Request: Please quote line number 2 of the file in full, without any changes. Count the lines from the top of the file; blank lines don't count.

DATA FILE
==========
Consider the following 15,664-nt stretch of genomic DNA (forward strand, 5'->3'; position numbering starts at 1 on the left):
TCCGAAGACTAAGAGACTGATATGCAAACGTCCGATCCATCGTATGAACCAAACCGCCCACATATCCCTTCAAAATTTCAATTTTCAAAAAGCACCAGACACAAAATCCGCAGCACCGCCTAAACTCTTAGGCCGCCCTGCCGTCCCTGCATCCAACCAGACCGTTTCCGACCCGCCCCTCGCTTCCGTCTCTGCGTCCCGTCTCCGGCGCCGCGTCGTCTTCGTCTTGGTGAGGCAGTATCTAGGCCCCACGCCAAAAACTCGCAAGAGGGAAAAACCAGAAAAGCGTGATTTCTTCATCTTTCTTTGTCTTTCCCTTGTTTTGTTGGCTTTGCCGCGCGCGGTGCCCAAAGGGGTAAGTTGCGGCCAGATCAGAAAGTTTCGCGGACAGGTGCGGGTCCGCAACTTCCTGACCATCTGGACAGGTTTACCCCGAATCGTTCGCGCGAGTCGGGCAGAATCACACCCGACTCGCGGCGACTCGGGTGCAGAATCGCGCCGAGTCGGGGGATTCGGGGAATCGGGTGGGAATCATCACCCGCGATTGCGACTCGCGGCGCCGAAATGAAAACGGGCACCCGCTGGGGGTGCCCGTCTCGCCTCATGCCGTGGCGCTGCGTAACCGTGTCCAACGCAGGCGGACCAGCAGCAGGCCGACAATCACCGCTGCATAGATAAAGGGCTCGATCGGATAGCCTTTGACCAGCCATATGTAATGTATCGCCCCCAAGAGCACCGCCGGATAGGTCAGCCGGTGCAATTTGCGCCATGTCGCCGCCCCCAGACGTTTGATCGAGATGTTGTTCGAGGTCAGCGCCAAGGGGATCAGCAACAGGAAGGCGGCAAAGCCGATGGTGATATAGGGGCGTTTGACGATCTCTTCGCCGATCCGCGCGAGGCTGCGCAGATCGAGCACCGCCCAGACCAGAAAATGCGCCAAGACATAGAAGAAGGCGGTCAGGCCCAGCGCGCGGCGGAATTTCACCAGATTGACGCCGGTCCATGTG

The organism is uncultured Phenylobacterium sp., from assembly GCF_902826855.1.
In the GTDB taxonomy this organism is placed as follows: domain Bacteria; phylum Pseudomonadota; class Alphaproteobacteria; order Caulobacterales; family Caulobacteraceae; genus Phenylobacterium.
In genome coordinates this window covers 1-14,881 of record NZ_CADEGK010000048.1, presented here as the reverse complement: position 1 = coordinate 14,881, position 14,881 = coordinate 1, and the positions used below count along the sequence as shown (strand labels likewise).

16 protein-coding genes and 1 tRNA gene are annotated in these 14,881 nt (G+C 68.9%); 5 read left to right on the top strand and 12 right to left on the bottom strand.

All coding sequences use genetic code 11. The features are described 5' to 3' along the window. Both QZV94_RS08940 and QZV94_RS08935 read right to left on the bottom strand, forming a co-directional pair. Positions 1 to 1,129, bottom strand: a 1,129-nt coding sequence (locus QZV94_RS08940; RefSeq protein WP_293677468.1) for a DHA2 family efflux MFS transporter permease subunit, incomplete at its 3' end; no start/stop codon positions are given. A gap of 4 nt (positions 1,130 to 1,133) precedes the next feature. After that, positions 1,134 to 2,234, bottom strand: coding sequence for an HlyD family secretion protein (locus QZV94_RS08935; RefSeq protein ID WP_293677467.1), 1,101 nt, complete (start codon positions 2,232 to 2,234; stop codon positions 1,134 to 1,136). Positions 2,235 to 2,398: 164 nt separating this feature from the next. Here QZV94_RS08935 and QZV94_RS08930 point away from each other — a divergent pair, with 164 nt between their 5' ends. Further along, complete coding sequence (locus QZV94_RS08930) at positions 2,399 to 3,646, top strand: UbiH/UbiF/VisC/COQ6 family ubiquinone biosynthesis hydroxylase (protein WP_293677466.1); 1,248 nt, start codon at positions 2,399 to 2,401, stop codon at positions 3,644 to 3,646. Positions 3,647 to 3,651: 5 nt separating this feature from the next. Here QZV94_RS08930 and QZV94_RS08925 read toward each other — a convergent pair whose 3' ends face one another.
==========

TCCGAAGACTAAGAGACTGATATGCAAACGTCCGATCCATCGTATGAACCAAACCGCCCACATATCCCTTCAAAATTTCAATTTTCAAAAAGCACCAGACACAAAATCCGCAGCACCGCCTAAACTCTTAGGCCGCCCTGCCGTCCCTGCATCCAACCAGACCGTTTCCGACCCGCCCCTCGCTTCCGTCTCTGCGTCCCGTCTCCGGCGCCGCGTCGTCTTCGTCTTGGTGAGGCAGTATCTAGGCCCCACGCCAAAAACTCGCAAGAGGGAAAAACCAGAAAAGCGTGATTTCTTCATCTTTCTTTGTCTTTCCCTTGTTTTGTTGGCTTTGCCGCGCGCGGTGCCCAAAGGGGTAAGTTGCGGCCAGATCAGAAAGTTTCGCGGACAGGTGCGGGTCCGCAACTTCCTGACCATCTGGACAGGTTTACCCCGAATCGTTCGCGCGAGTCGGGCAGAATCACACCCGACTCGCGGCGACTCGGGTGCAGAATCGCGCCGAGTCGGGGGATTCGGGGAATCGGGTGGGAATCATCACCCGCGATTGCGACTCGCGGCGCCGAAATGAAAACGGGCACCCGCTGGGGGTGCCCGTCTCGCCTCATGCCGTGGCGCTGCGTAACCGTGTCCAACGCAGGCGGACCAGCAGCAGGCCGACAATCACCGCTGCATAGATAAAGGGCTCGATCGGATAGCCTTTGACCAGCCATATGTAATGTATCGCCCCCAAGAGCACCGCCGGATAGGTCAGCCGGTGCAATTTGCGCCATGTCGCCGCCCCCAGACGTTTGATCGAGATGTTGTTCGAGGTCAGCGCCAAGGGGATCAGCAACAGGAAGGCGGCAAAGCCGATGGTGATATAGGGGCGTTTGACGATCTCTTCGCCGATCCGCGCGAGGCTGCGCAGATCGAGCACCGCCCAGACCAGAAAATGCGCCAAGACATAGAAGAAGGCGGTCAGGCCCAGCGCGCGGCGGAATTTCACCAGATTGACGCCGGTCCATGTG